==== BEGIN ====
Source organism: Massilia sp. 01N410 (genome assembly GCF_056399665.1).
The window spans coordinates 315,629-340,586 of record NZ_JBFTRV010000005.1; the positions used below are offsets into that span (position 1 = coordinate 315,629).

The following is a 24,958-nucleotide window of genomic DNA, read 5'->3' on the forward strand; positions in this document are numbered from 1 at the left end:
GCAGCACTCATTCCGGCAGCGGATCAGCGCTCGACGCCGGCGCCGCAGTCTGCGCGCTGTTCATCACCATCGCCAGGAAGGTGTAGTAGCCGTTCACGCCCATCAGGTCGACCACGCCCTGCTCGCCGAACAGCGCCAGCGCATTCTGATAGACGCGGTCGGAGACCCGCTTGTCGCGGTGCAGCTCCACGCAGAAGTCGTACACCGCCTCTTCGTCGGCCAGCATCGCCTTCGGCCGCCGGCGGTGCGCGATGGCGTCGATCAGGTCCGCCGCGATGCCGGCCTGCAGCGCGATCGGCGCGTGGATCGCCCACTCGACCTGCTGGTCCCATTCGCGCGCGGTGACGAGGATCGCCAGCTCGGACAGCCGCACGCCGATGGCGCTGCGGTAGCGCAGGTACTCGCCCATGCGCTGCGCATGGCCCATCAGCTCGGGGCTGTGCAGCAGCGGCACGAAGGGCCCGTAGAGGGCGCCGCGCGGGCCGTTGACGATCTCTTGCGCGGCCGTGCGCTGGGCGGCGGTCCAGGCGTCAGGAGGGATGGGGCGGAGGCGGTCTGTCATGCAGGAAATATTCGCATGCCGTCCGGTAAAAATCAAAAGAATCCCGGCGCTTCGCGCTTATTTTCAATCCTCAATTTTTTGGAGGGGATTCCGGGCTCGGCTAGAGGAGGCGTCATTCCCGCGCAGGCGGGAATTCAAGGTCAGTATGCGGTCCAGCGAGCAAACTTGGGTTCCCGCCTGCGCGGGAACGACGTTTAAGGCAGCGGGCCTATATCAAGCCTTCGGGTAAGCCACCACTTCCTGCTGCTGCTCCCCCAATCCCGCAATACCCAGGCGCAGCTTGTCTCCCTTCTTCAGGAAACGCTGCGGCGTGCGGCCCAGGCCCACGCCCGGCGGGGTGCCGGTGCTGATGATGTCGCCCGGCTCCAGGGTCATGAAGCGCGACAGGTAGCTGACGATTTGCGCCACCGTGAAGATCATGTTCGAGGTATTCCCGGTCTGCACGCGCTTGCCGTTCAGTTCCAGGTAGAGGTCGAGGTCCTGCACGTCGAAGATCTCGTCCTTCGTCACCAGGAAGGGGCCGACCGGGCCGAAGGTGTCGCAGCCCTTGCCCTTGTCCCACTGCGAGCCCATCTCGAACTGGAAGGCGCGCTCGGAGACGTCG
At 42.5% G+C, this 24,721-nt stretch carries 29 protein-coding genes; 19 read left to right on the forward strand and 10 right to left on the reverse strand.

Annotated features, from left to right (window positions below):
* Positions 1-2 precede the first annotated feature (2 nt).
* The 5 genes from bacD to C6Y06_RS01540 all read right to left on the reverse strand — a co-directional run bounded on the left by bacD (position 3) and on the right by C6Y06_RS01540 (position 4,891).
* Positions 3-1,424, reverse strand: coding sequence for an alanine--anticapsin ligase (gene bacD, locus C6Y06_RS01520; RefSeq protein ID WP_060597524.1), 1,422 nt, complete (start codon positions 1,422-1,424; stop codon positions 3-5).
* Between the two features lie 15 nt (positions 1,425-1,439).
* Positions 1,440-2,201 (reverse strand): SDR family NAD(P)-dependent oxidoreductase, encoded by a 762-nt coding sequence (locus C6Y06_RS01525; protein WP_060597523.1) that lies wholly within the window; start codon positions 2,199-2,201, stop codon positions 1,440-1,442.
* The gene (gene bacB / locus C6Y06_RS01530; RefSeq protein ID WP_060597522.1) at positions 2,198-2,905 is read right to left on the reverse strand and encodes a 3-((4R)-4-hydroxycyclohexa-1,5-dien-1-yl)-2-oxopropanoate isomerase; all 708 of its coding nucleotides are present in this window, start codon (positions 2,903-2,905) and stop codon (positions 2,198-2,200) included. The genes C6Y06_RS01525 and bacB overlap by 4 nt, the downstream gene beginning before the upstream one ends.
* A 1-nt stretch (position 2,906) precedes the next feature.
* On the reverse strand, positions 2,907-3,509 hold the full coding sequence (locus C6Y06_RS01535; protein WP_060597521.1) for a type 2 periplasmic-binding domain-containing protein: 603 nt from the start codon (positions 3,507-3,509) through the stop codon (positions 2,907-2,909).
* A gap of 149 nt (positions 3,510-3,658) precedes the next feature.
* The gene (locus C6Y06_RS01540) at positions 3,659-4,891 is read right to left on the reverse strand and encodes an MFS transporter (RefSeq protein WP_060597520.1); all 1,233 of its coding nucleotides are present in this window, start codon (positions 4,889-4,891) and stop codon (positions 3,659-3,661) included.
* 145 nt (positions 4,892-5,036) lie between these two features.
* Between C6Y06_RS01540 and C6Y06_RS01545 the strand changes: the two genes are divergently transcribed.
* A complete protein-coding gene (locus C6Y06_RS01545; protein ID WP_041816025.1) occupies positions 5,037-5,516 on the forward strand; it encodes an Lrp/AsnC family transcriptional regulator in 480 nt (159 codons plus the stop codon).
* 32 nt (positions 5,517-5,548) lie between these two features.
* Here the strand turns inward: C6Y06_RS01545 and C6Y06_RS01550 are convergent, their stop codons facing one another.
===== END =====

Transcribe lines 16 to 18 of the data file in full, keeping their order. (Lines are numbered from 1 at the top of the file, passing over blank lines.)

* The gene (locus C6Y06_RS01540) at positions 3,659-4,891 is read right to left on the reverse strand and encodes an MFS transporter (RefSeq protein WP_060597520.1); all 1,233 of its coding nucleotides are present in this window, start codon (positions 4,889-4,891) and stop codon (positions 3,659-3,661) included.
* 145 nt (positions 4,892-5,036) lie between these two features.
* Between C6Y06_RS01540 and C6Y06_RS01545 the strand changes: the two genes are divergently transcribed.